A deputation from the National Reform Union—a new and more
moderate Reform League—waited on Mr. Gladstone on SaetisClay, to express their dislike of the Tory Bill and their con- fidence in himself. In reply, Mi. Gladstone told them that the Liberal party in the Commons was a small one, so small that it re- minded him of a story of a Welshman who, asked if he had seen a fox, said, " Oh yes ! I seed him. He was a very little one, and he sunned up a tree ;" the fact being that the fox was a squirrel. He compared the Bill with its restrictions to a measure enfran- chising all one-legged men. That might be described as universal suffrage, everybody being at liberty to cut off the other leg. He should obey the law if it passed, of course, but it would be under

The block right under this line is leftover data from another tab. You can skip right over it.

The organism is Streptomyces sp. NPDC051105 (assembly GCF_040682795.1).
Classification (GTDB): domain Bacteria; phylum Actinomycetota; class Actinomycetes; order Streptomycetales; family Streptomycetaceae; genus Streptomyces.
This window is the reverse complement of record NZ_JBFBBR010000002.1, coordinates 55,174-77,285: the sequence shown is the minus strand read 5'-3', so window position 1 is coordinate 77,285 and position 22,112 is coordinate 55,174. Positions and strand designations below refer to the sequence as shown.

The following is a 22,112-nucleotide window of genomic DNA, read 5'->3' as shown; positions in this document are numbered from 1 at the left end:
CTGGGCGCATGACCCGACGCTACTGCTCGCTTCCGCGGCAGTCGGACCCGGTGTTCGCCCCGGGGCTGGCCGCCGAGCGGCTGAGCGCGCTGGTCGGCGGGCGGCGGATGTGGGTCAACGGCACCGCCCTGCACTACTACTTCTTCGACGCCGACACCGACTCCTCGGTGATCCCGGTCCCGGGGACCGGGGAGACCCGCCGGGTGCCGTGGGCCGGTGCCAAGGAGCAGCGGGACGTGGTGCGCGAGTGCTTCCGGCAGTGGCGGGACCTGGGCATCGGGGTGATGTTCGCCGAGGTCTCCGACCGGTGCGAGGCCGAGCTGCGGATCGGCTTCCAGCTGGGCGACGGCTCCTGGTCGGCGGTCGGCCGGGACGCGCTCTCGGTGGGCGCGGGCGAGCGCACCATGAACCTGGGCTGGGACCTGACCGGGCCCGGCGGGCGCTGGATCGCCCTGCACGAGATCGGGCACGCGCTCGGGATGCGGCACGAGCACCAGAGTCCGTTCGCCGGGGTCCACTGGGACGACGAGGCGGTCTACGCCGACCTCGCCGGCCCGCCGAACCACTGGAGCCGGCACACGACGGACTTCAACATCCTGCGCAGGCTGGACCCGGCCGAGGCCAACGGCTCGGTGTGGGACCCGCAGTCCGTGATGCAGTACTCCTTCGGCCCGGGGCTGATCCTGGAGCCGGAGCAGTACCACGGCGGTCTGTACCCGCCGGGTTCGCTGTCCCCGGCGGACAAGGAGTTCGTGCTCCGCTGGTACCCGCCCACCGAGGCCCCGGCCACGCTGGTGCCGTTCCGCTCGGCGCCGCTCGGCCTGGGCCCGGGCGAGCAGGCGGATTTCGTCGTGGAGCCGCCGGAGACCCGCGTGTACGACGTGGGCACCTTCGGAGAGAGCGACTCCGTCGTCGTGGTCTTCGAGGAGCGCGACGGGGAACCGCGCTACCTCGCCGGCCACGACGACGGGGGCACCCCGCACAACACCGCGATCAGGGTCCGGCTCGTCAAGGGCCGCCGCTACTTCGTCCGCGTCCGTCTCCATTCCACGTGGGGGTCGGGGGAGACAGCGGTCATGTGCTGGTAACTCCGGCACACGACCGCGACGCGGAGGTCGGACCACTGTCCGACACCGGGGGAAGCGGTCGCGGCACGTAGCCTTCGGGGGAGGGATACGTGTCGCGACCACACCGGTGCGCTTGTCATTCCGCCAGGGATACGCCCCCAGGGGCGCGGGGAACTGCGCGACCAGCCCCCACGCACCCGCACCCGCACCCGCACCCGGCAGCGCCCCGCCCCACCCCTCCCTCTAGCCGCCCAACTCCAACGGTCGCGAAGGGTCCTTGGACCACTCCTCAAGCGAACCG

protest, and with the firm resolution of altering it. As to the 51. rating proposal, that was dead and gone ; but Mr. Gladstone did not bind himself to any alternative proposal. It seems to be understood,—though there is no certainty anywhere,—that in the event of the defeat of the Bill on the third reading he would propose a 51. rental suffrage.